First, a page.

Dr Tracey Westerman, proud Aboriginal woman, had me totally gripped throughout her keynote presentation on Day 1 at the AES International Evaluation Conference. She began with the statistic that Australia has the highest rate of child suicide in the word. But she cautioned us to be optimistic and focus also on the positive outcomes that are occurring, such as the six young Aboriginal people graduating from medicine in WA this year alone. She stressed that education is the most powerful solution in the world and described how in one generation her family ‘closed the gap’ - she gained a doctorate despite living very remotely, with a family background of very limited formal education.

She walked us through the importance of developing assessment tools that are culturally sensitive and to avoid confusing causes with risk factors. It seems many tools in existence today are culture-blind and can lead to stereotyping and actual discrimination. She has developed a whole range of specific assessment tools that are culturally sensitive, including an assessment tool for work-based culture. She made the case that there hasn’t been the right sort of research with Aboriginal people, that the causes are different, and need to be assessed in culturally sensitive ways.

She’s working on ‘building an army’ of Indigenous psychologists across the country to address child suicide and influence child protection. She ended with the note that there is nothing that can’t be achieved by Aboriginal people if they believe in themselves.

After this I had the privilege of moderating a panel about the client-consultant relationship, a topic dear to my heart and my business! The panel was from the Victorian Department of Education and training (DEET), as well as consultants from Melbourne Uni and Deloitte Access Economics. DEET have set up a ‘state of the art’ supplier panel with over 30 suppliers on it, and are working to deepen the partnership between evaluation suppliers and commissioners, as well as embedding a culture of evaluation. They were generous in sharing their challenges, including lots of tricky moments around data sharing and IP.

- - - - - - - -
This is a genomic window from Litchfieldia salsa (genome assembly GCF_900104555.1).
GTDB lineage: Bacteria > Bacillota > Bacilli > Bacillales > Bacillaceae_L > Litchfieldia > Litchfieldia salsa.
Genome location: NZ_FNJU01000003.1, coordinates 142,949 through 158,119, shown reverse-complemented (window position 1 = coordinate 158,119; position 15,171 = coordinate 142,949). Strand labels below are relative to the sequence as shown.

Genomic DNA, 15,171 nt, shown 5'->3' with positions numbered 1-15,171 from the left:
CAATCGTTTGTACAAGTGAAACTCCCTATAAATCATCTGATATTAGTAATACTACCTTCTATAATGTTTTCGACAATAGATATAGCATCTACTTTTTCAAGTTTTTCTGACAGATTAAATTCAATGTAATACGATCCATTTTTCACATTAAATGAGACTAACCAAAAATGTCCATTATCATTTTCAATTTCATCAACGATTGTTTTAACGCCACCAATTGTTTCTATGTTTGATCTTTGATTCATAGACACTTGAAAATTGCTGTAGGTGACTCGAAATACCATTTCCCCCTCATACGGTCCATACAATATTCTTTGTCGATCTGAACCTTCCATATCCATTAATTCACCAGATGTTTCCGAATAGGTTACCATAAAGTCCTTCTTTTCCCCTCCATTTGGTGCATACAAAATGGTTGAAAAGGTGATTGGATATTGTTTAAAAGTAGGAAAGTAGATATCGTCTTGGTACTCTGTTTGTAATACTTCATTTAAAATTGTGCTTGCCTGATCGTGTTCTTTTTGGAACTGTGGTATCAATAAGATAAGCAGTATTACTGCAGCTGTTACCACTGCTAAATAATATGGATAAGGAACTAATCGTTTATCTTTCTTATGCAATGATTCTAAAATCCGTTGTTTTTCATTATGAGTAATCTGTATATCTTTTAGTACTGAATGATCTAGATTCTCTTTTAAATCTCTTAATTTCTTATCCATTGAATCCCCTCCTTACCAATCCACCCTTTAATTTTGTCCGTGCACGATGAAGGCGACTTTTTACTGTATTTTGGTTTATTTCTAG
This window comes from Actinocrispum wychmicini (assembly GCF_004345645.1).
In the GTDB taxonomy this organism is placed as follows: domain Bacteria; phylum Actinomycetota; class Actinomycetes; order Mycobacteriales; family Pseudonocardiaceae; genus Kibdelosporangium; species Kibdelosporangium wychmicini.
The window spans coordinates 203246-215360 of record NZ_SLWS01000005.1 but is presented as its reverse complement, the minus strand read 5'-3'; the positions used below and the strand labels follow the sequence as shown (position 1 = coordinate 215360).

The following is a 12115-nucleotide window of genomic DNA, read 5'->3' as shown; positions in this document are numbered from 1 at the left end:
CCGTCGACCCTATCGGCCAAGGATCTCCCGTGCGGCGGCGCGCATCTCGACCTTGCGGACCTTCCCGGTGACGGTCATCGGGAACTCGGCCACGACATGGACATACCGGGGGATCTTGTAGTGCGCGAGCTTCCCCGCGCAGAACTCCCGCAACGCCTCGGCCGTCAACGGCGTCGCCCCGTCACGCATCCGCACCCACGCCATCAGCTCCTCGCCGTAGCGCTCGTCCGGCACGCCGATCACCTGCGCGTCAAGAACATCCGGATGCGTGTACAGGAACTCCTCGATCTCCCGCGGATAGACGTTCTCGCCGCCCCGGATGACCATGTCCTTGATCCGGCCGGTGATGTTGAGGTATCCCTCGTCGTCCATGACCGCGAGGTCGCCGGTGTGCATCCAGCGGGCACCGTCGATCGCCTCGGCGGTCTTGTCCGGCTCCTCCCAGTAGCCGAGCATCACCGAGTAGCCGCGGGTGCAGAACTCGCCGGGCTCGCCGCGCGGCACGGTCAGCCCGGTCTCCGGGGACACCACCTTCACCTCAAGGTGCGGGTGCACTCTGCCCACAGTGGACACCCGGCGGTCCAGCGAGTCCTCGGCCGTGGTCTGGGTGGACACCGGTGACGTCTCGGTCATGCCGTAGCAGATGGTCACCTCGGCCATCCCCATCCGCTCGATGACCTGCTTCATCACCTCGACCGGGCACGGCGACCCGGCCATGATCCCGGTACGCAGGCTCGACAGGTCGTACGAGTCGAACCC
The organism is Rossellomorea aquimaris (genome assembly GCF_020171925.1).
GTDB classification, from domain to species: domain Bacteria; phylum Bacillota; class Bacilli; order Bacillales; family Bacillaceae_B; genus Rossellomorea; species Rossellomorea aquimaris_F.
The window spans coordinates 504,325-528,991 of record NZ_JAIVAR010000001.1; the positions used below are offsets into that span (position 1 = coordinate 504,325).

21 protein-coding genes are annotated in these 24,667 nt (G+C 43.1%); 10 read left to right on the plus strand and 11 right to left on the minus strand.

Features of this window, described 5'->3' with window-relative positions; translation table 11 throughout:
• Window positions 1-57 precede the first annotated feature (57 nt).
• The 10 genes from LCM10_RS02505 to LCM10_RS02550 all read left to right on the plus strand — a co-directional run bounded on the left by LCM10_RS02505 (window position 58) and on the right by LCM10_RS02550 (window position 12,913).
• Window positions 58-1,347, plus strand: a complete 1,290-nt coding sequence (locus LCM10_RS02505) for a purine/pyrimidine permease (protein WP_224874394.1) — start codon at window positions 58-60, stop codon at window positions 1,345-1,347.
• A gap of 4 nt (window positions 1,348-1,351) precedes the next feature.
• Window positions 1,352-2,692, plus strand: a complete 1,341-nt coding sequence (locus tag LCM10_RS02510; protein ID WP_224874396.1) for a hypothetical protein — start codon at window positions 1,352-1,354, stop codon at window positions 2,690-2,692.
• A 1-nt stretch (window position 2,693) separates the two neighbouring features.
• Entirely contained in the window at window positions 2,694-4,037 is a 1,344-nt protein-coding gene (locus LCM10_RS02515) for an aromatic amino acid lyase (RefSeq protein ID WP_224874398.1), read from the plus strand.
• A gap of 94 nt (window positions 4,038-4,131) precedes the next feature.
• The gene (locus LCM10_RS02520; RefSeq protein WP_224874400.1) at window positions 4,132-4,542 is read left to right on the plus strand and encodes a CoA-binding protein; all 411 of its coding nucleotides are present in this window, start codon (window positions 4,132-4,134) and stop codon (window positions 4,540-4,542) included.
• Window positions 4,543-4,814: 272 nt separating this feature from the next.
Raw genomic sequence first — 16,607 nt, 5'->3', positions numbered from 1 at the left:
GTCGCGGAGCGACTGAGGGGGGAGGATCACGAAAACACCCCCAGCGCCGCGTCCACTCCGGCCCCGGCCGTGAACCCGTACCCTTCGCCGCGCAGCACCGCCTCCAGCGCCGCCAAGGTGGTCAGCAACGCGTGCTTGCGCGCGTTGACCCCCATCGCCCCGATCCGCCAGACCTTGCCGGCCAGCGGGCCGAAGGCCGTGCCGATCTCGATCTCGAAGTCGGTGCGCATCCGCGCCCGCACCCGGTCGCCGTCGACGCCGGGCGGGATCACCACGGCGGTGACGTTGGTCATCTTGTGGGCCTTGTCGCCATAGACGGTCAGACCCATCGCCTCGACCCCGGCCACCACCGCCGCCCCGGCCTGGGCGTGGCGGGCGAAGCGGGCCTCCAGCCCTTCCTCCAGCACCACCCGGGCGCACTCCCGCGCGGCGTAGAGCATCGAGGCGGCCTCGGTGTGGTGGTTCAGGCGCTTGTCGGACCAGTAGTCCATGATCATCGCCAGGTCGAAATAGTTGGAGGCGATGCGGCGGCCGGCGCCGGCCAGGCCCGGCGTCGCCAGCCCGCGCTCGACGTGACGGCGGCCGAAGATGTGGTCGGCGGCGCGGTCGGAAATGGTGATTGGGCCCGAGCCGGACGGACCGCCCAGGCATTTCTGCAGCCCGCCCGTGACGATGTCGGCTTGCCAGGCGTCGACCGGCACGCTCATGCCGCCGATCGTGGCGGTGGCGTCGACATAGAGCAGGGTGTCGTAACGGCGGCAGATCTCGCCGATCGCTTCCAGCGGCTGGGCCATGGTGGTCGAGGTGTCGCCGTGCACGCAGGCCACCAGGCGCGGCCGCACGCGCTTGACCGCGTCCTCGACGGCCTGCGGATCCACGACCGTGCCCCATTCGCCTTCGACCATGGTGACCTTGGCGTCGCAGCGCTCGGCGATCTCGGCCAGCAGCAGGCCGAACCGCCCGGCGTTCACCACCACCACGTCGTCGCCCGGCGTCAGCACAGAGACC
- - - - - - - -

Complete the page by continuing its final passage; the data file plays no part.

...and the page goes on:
Just before lunch I had the pleasure of indulging in a session of evaluation theory led by Brad Astbury and Andrew Hawkins from (ARTD). The explored the seven great thinkers of evaluation, who laid the foundations of our seven-decade-long journey of building our theoretical foundations. So lovely to wallow in theory, I remember savouring that learning when studying for my PhD. Their conversation was framed around Foundations of Program Evaluation by ShadishCook and Leviton (1991) – it was my evaluation textbook back then and good to see it’s still valued!

It was a busy day for me, and I also convened a fun panel on digital disruption. We had a great spread of panellists, with a designer from Paper Giant, Ruben Stanton; a data scientist, Kristi Mansfield; a social procurement expert, Chris Newman; as well as our very own Chief Innovation Officer, Jenny Riley. We explored the trends, the opportunities and the scary stuff that might come with the fourth industrial revolution – yes, the robots are here! I saw a few people jump in their seats when Jen described how Survey Monkey stores data overseas and is not bound by the same data security regulations. We also looked into the amazing opportunities for evaluators to be the sensemakers of Big Data. When the firehose of data hits you in the face, maybe the evaluators will be there to bring you calmly back to the most important questions. We also explored the opportunities for evaluators to get involved in evaluating new technology and innovation, and to help consider how ready the system is to receive these innovations. I didn’t want it to end!

The day was topped off with a keynote from David Fetterman on empowerment evaluation. Empowerment evaluation is now 26 years old! David explained how empowerment evaluation is a self-evaluation approach designed to help people help themselves. It felt familiar!